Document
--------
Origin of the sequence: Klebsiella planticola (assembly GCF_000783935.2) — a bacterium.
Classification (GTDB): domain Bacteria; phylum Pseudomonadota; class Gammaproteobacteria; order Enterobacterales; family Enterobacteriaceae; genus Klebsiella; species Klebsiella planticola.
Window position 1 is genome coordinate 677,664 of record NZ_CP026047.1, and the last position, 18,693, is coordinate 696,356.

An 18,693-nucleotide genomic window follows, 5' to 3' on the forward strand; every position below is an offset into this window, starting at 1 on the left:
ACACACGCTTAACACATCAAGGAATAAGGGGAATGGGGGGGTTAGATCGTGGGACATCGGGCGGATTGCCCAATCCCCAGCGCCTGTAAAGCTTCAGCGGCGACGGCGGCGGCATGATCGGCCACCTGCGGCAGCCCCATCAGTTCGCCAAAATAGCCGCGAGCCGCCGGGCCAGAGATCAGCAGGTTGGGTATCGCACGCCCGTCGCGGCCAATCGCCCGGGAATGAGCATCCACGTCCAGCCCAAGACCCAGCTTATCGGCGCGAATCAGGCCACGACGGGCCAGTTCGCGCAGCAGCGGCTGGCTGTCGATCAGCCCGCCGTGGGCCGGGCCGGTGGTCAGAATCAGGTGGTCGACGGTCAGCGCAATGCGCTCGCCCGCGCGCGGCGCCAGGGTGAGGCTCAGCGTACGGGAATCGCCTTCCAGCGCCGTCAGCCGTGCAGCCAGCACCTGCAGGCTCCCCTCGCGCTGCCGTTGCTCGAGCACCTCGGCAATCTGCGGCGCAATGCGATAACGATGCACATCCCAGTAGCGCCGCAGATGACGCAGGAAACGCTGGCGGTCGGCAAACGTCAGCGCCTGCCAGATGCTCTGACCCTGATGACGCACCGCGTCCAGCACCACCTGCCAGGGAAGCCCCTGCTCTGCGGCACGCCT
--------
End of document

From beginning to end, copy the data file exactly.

Origin of the sequence: Klebsiella planticola (assembly GCF_000783935.2) — a bacterium.
Classification (GTDB): domain Bacteria; phylum Pseudomonadota; class Gammaproteobacteria; order Enterobacterales; family Enterobacteriaceae; genus Klebsiella; species Klebsiella planticola.
Window position 1 is genome coordinate 677,664 of record NZ_CP026047.1, and the last position, 18,693, is coordinate 696,356.

An 18,693-nucleotide genomic window follows, 5' to 3' on the forward strand; every position below is an offset into this window, starting at 1 on the left:
ACACACGCTTAACACATCAAGGAATAAGGGGAATGGGGGGGTTAGATCGTGGGACATCGGGCGGATTGCCCAATCCCCAGCGCCTGTAAAGCTTCAGCGGCGACGGCGGCGGCATGATCGGCCACCTGCGGCAGCCCCATCAGTTCGCCAAAATAGCCGCGAGCCGCCGGGCCAGAGATCAGCAGGTTGGGTATCGCACGCCCGTCGCGGCCAATCGCCCGGGAATGAGCATCCACGTCCAGCCCAAGACCCAGCTTATCGGCGCGAATCAGGCCACGACGGGCCAGTTCGCGCAGCAGCGGCTGGCTGTCGATCAGCCCGCCGTGGGCCGGGCCGGTGGTCAGAATCAGGTGGTCGACGGTCAGCGCAATGCGCTCGCCCGCGCGCGGCGCCAGGGTGAGGCTCAGCGTACGGGAATCGCCTTCCAGCGCCGTCAGCCGTGCAGCCAGCACCTGCAGGCTCCCCTCGCGCTGCCGTTGCTCGAGCACCTCGGCAATCTGCGGCGCAATGCGATAACGATGCACATCCCAGTAGCGCCGCAGATGACGCAGGAAACGCTGGCGGTCGGCAAACGTCAGCGCCTGCCAGATGCTCTGACCCTGATGACGCACCGCGTCCAGCACCACCTGCCAGGGAAGCCCCTGCTCTGCGGCACGCCT